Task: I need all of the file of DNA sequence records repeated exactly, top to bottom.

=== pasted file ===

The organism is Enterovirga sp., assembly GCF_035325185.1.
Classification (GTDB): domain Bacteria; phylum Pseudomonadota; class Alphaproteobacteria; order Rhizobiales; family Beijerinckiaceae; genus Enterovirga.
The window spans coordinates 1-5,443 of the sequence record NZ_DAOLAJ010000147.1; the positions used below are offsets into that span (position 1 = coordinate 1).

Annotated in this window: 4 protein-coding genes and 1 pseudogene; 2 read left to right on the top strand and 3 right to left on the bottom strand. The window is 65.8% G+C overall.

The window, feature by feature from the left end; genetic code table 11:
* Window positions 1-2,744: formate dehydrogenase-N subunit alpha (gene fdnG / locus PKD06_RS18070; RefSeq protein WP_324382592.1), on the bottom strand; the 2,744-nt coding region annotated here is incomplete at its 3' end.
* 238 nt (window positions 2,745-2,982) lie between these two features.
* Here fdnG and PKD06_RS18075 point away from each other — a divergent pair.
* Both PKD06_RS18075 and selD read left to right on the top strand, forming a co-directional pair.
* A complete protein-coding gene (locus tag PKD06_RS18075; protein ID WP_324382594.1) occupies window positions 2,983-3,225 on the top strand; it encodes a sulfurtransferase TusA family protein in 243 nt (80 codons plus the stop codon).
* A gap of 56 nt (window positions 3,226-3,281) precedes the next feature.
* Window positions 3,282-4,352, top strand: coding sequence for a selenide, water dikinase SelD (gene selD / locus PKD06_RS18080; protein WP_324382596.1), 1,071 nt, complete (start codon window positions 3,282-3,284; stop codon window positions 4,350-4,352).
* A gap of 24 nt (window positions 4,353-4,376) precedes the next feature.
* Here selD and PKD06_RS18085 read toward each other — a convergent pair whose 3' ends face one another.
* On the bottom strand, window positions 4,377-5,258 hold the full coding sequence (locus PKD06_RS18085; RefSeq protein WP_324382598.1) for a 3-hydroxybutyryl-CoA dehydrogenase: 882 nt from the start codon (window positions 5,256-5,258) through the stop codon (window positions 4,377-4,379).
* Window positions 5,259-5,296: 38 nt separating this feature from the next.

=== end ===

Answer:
The organism is Enterovirga sp., assembly GCF_035325185.1.
Classification (GTDB): domain Bacteria; phylum Pseudomonadota; class Alphaproteobacteria; order Rhizobiales; family Beijerinckiaceae; genus Enterovirga.
The window spans coordinates 1-5,443 of the sequence record NZ_DAOLAJ010000147.1; the positions used below are offsets into that span (position 1 = coordinate 1).

Annotated in this window: 4 protein-coding genes and 1 pseudogene; 2 read left to right on the top strand and 3 right to left on the bottom strand. The window is 65.8% G+C overall.

The window, feature by feature from the left end; genetic code table 11:
* Window positions 1-2,744: formate dehydrogenase-N subunit alpha (gene fdnG / locus PKD06_RS18070; RefSeq protein WP_324382592.1), on the bottom strand; the 2,744-nt coding region annotated here is incomplete at its 3' end.
* 238 nt (window positions 2,745-2,982) lie between these two features.
* Here fdnG and PKD06_RS18075 point away from each other — a divergent pair.
* Both PKD06_RS18075 and selD read left to right on the top strand, forming a co-directional pair.
* A complete protein-coding gene (locus tag PKD06_RS18075; protein ID WP_324382594.1) occupies window positions 2,983-3,225 on the top strand; it encodes a sulfurtransferase TusA family protein in 243 nt (80 codons plus the stop codon).
* A gap of 56 nt (window positions 3,226-3,281) precedes the next feature.
* Window positions 3,282-4,352, top strand: coding sequence for a selenide, water dikinase SelD (gene selD / locus PKD06_RS18080; protein WP_324382596.1), 1,071 nt, complete (start codon window positions 3,282-3,284; stop codon window positions 4,350-4,352).
* A gap of 24 nt (window positions 4,353-4,376) precedes the next feature.
* Here selD and PKD06_RS18085 read toward each other — a convergent pair whose 3' ends face one another.
* On the bottom strand, window positions 4,377-5,258 hold the full coding sequence (locus PKD06_RS18085; RefSeq protein WP_324382598.1) for a 3-hydroxybutyryl-CoA dehydrogenase: 882 nt from the start codon (window positions 5,256-5,258) through the stop codon (window positions 4,377-4,379).
* Window positions 5,259-5,296: 38 nt separating this feature from the next.